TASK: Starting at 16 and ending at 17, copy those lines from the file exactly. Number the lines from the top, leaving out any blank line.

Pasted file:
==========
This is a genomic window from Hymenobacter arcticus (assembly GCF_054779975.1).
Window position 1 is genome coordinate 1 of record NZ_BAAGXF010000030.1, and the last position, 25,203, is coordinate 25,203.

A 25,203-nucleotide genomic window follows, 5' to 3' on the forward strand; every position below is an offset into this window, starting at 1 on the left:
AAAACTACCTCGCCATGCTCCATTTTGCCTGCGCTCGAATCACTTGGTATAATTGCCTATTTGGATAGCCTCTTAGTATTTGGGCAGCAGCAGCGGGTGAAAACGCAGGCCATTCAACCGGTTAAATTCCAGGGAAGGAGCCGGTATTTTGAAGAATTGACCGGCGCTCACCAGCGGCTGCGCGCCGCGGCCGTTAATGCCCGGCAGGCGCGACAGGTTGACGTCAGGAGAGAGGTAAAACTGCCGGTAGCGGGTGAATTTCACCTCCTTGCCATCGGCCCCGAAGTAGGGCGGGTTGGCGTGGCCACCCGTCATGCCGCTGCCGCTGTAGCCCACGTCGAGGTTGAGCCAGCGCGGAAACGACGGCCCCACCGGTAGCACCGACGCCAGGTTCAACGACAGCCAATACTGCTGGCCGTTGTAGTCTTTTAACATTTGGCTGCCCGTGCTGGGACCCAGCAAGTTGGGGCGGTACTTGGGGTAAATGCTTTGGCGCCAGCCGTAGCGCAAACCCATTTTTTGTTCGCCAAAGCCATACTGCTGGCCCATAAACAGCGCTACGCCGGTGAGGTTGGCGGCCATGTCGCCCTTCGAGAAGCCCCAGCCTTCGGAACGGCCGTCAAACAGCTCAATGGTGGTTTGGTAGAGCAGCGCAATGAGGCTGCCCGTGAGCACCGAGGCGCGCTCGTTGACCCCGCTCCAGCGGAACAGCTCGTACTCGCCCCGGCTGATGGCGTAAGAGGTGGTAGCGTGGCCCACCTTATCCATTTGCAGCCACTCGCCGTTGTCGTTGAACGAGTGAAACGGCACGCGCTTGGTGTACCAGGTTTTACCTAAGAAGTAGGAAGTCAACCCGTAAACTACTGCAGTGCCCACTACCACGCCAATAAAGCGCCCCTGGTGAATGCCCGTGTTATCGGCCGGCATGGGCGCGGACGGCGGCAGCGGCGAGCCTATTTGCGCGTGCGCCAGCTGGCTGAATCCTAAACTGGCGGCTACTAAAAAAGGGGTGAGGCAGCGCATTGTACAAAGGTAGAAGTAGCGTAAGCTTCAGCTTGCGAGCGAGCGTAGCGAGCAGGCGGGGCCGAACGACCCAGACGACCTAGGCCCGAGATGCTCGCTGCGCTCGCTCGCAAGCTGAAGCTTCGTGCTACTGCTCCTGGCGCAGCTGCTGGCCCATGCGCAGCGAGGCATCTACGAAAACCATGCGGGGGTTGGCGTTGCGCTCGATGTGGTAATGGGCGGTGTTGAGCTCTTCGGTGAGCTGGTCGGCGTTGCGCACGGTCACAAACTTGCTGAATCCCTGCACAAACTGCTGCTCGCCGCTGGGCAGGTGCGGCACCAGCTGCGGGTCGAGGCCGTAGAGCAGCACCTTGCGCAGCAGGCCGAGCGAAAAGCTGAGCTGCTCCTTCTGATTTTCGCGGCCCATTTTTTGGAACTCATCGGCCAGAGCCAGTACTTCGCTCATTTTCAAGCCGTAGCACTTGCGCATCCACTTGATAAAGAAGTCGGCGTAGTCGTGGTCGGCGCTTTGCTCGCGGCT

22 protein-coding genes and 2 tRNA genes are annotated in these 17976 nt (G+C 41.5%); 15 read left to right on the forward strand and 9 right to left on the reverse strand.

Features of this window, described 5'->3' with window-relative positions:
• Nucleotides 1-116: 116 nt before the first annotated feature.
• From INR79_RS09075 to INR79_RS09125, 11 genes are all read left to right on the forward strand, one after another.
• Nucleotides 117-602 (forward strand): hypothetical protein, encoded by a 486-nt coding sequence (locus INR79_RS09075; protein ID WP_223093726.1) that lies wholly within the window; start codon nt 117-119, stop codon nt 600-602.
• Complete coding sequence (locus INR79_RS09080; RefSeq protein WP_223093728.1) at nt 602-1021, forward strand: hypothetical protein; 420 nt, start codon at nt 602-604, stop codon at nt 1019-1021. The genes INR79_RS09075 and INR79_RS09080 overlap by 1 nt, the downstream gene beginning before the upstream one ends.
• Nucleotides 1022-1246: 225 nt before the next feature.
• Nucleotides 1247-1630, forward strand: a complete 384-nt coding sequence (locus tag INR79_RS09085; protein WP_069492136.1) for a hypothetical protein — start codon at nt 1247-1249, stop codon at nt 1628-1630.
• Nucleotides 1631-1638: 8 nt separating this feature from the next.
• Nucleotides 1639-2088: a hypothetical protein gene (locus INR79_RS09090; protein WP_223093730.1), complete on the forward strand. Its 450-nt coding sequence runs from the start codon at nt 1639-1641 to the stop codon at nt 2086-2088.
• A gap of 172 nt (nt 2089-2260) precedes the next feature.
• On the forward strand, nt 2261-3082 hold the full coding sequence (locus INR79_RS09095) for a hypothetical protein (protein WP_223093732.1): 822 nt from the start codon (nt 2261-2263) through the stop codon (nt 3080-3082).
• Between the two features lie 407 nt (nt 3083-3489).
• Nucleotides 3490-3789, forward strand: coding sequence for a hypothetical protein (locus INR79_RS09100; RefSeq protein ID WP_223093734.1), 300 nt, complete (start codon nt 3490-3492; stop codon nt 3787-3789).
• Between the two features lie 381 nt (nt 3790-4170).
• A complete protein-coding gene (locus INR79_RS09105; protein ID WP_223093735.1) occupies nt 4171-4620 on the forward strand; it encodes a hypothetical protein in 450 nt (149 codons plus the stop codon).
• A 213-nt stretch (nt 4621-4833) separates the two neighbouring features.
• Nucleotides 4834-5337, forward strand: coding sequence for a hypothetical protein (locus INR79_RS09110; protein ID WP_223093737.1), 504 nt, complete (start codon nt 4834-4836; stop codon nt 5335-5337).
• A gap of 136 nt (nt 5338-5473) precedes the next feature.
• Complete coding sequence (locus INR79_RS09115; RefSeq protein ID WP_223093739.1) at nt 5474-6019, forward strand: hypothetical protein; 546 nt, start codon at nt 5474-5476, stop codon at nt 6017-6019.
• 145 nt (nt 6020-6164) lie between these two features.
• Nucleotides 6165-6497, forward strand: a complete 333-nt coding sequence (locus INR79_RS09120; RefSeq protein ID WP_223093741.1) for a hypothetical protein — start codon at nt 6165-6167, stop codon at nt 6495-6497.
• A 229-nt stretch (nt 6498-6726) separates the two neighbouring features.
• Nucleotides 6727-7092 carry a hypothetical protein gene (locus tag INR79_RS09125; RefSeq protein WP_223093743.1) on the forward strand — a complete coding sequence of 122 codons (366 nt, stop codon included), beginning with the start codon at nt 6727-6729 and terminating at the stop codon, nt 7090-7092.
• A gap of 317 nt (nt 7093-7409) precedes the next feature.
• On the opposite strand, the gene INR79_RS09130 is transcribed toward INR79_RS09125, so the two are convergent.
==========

• On the forward strand, nt 2261-3082 hold the full coding sequence (locus INR79_RS09095) for a hypothetical protein (protein WP_223093732.1): 822 nt from the start codon (nt 2261-2263) through the stop codon (nt 3080-3082).
• Between the two features lie 407 nt (nt 3083-3489).